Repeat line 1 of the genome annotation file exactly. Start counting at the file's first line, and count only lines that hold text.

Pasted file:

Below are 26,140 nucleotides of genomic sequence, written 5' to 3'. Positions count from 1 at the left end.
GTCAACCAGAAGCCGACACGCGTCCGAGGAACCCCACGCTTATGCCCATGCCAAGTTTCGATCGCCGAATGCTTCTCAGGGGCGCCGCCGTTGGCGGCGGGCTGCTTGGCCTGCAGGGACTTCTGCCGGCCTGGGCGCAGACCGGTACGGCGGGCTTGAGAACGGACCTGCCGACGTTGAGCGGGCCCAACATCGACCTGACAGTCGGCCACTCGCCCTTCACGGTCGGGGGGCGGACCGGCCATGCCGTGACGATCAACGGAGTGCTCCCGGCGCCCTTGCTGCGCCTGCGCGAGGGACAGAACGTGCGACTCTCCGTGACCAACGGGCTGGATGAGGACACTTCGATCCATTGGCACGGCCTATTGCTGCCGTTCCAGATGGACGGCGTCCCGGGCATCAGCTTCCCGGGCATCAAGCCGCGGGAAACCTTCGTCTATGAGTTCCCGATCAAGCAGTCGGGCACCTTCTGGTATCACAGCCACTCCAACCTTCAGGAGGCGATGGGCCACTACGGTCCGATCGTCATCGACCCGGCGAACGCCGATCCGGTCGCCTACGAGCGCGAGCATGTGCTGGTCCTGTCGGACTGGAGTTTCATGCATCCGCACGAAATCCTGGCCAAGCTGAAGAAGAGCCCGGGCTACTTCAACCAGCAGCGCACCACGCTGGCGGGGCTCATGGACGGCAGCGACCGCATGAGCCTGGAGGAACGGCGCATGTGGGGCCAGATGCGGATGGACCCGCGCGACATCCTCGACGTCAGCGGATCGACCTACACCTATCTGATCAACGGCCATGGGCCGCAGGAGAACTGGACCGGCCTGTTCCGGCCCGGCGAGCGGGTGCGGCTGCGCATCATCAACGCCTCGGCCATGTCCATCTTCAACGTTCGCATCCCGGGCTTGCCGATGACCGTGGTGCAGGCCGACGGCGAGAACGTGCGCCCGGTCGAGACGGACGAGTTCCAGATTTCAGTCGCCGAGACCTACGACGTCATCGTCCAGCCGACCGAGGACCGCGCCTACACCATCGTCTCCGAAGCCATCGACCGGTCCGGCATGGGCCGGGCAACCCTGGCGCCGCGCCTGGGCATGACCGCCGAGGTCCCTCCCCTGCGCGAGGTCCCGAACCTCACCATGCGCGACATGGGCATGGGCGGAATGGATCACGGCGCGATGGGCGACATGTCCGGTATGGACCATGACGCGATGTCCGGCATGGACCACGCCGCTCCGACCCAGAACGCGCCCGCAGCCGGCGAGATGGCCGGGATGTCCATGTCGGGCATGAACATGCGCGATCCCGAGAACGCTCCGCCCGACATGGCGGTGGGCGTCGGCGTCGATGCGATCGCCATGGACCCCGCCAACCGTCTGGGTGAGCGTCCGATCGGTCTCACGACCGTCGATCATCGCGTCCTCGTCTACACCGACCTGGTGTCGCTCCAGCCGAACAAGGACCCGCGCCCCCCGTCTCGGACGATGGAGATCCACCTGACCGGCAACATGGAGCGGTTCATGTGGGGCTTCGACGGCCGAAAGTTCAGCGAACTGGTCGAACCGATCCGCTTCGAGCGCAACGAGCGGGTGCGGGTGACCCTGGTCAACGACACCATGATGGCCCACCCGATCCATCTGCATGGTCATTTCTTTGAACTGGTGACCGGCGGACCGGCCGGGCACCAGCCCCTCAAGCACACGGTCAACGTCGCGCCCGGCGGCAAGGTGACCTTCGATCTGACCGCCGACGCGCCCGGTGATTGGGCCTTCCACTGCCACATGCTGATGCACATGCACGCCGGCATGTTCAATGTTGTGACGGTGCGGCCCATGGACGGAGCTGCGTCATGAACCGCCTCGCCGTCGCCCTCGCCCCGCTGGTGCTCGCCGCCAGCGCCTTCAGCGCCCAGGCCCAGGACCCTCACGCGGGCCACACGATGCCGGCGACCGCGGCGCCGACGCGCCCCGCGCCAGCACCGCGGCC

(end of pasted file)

Below are 26,140 nucleotides of genomic sequence, written 5' to 3'. Positions count from 1 at the left end.